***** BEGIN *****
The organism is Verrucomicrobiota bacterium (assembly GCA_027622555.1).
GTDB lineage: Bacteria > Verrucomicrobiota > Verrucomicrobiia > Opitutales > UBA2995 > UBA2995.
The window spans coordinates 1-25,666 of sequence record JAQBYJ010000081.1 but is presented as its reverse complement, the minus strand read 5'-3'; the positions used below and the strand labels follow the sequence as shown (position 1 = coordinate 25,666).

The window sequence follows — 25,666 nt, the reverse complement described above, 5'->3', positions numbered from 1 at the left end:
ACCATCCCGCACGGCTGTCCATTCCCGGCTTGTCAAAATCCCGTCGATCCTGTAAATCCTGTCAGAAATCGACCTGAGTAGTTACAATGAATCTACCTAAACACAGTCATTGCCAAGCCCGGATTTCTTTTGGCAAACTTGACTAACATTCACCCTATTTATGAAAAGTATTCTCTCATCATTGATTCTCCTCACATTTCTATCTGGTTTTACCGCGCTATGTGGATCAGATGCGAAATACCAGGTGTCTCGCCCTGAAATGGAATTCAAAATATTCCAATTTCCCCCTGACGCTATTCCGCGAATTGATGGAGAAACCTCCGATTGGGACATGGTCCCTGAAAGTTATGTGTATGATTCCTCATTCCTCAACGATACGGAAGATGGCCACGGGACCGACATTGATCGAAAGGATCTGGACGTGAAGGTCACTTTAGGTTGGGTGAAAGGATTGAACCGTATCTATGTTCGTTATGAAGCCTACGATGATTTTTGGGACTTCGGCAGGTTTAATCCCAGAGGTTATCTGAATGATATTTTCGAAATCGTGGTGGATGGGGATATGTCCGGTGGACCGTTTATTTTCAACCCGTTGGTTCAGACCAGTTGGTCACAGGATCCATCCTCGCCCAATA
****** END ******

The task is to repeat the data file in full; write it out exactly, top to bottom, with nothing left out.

The organism is Verrucomicrobiota bacterium (assembly GCA_027622555.1).
GTDB lineage: Bacteria > Verrucomicrobiota > Verrucomicrobiia > Opitutales > UBA2995 > UBA2995.
The window spans coordinates 1-25,666 of sequence record JAQBYJ010000081.1 but is presented as its reverse complement, the minus strand read 5'-3'; the positions used below and the strand labels follow the sequence as shown (position 1 = coordinate 25,666).

The window sequence follows — 25,666 nt, the reverse complement described above, 5'->3', positions numbered from 1 at the left end:
ACCATCCCGCACGGCTGTCCATTCCCGGCTTGTCAAAATCCCGTCGATCCTGTAAATCCTGTCAGAAATCGACCTGAGTAGTTACAATGAATCTACCTAAACACAGTCATTGCCAAGCCCGGATTTCTTTTGGCAAACTTGACTAACATTCACCCTATTTATGAAAAGTATTCTCTCATCATTGATTCTCCTCACATTTCTATCTGGTTTTACCGCGCTATGTGGATCAGATGCGAAATACCAGGTGTCTCGCCCTGAAATGGAATTCAAAATATTCCAATTTCCCCCTGACGCTATTCCGCGAATTGATGGAGAAACCTCCGATTGGGACATGGTCCCTGAAAGTTATGTGTATGATTCCTCATTCCTCAACGATACGGAAGATGGCCACGGGACCGACATTGATCGAAAGGATCTGGACGTGAAGGTCACTTTAGGTTGGGTGAAAGGATTGAACCGTATCTATGTTCGTTATGAAGCCTACGATGATTTTTGGGACTTCGGCAGGTTTAATCCCAGAGGTTATCTGAATGATATTTTCGAAATCGTGGTGGATGGGGATATGTCCGGTGGACCGTTTATTTTCAACCCGTTGGTTCAGACCAGTTGGTCACAGGATCCATCCTCGCCCAATA